(Reuters) - Ryder Cup hostilities broke out a week early at the Tour Championship on Friday with Tiger Woods and world number one Justin Rose sharing the halfway lead after a pulsating second round in Atlanta.
American Woods and England’s Rose, who will face off on opposite sides next week in the biennial team event in Paris, at one stage built a three-shot lead over their closest rivals in the 30-man field.
They both butchered the 16th hole, however, and eventually signed for seven-under-par 133 and a two-stroke advantage over Northern Irishman Rory McIlroy at East Lake.
Woods took pride in shooting two-under 68 and earning his first halfway lead since the 2015 Wyndham Championship, despite not quite firing on all cylinders.
“I didn’t hit it very good overall today, didn’t quite have the sharpness I had yesterday and it was pretty evident,” Woods told reporters.
“This is a grinder’s golf course. You’ve got to keep hanging in there and make a lot of pars and I did that today ... I ground out a round and shot something under par.”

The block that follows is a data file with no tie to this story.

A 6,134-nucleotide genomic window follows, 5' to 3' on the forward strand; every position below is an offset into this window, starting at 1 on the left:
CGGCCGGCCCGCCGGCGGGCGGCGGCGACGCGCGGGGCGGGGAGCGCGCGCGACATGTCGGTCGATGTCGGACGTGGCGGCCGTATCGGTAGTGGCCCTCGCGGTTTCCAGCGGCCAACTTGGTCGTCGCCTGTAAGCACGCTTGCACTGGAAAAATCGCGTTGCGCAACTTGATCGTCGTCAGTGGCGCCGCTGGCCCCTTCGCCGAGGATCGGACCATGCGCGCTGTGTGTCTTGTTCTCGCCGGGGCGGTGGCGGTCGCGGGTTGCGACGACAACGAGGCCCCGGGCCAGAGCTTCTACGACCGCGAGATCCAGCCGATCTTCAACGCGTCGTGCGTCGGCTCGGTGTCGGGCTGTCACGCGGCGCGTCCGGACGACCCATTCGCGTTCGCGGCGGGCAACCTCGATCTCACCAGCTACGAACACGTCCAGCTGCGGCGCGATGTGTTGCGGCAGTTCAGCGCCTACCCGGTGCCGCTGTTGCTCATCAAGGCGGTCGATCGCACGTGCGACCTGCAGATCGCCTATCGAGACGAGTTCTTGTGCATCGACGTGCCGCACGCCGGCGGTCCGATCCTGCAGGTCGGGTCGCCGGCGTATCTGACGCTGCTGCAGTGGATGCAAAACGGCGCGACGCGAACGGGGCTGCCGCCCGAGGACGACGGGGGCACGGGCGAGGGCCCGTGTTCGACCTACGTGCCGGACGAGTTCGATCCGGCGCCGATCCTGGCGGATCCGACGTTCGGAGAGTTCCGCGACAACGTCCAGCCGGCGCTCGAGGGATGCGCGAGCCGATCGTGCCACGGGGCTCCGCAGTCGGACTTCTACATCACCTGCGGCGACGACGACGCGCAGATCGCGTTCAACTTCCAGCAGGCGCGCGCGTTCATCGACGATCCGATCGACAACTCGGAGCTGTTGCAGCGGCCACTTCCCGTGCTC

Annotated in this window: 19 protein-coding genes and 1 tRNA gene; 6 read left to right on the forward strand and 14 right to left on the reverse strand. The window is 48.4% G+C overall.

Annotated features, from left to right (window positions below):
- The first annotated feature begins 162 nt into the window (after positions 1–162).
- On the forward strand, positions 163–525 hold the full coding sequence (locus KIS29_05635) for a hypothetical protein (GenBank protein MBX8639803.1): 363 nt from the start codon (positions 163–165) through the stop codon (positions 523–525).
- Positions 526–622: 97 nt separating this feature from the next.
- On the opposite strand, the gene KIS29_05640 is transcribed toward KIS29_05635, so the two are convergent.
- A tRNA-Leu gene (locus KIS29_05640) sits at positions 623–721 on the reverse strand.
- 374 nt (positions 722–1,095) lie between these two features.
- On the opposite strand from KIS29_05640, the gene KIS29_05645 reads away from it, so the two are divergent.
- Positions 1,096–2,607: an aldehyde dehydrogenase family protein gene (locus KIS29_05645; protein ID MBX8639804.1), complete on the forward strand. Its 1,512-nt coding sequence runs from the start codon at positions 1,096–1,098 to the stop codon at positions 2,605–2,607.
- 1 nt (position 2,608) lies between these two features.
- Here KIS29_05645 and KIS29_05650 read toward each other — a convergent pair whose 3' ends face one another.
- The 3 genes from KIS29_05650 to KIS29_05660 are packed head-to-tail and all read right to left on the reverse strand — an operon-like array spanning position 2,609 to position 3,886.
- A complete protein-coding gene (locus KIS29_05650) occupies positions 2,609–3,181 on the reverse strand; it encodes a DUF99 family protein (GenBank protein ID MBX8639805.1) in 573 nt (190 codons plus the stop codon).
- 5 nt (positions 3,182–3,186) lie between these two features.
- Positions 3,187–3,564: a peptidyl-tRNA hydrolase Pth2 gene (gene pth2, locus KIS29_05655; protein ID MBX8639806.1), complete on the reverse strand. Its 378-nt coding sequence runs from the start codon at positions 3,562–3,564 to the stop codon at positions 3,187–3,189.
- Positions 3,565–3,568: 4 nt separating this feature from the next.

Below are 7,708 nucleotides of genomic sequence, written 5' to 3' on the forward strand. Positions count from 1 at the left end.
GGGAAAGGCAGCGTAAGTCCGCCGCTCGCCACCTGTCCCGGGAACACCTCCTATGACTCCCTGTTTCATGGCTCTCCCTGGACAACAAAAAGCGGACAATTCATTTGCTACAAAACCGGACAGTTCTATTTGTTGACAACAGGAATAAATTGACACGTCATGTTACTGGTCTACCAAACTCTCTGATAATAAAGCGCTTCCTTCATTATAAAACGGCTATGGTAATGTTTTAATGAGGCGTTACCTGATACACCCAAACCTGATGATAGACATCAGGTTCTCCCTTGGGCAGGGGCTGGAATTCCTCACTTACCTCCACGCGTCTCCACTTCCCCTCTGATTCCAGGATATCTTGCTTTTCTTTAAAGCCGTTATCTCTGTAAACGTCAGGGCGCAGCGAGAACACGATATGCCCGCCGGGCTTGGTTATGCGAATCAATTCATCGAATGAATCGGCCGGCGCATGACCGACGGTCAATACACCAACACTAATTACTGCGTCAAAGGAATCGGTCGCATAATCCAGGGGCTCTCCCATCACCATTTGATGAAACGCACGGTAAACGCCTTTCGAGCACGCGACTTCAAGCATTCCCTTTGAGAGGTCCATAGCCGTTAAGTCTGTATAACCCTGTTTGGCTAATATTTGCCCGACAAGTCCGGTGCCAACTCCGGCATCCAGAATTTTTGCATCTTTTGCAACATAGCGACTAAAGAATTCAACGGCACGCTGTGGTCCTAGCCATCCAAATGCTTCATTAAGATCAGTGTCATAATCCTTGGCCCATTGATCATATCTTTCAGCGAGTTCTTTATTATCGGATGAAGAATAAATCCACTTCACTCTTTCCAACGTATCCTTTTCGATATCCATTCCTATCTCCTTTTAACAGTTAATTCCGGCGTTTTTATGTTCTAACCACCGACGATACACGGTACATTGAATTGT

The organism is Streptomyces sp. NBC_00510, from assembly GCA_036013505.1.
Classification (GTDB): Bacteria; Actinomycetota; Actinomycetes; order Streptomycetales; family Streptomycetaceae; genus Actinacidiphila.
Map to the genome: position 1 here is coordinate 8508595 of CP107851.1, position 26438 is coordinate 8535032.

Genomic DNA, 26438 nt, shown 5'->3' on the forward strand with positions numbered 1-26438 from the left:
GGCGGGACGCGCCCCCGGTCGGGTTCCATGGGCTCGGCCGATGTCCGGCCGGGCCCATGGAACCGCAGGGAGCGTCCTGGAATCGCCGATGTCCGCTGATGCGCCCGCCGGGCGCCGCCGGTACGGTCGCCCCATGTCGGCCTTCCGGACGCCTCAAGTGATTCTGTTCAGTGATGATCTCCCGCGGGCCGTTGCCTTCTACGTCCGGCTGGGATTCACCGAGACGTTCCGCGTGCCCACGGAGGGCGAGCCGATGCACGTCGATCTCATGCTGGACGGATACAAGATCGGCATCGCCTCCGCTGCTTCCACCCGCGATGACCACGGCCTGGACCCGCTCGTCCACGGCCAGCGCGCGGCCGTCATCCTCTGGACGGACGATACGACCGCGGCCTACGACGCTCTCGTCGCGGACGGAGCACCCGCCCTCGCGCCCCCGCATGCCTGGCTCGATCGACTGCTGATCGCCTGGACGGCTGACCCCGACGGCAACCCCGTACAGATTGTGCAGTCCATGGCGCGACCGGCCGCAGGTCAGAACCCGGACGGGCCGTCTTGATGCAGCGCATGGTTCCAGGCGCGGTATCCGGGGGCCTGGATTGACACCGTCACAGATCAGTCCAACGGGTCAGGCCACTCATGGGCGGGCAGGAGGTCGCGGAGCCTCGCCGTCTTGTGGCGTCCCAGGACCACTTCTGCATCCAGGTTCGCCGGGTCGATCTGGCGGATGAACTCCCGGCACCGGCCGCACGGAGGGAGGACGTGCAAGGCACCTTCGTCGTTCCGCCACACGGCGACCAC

Rose was also pleased with his score, a 67, on a day when he was unable to replicate his first round driving.
“It’s just hard to hit a ton of fairways,” he told Golf Channel. “Yesterday I hit a ton of fairways, and I felt like it was an easy course, but today was much more of a struggle.”
Woods, a 14-times major champion who has not won this year in an otherwise impressive comeback following spinal fusion surgery in 2017, delighted his overflowing gallery when he ran in consecutive birdies at the 14th and 15th holes.
But he yanked his drive into punishing rough at the par-four 16th and could only advance his second shot into a bunker, where his ball plugged, forcing him to blast out sideways and leading to a double-bogey.
“The rough’s brutal,” Woods said. “Every ball sits right down the bottom. There are no good lies. You’ve just got to hit and hope.”
While Woods could win on Sunday and still not necessarily claim the season-long FedExCup points race and the $10 million bonus that goes with it, Rose’s fate is in his own hands.
He started the week second in the standings behind Bryson DeChambeau, who appears to be out of contention after a 75 that left him equal second-last.
“It’s all very well winning tournaments,” Rose said. “There’s just something extra about winning a season-long thing.
“I was able to do that in Europe in ‘07 and it gave me a tremendous amount of pride but to do it against the best players in the world on this tour would be incredible.”
Reporting by Andrew Both in Cary, North Carolina, editing by Pritha Sarkar/Nick Mulvenney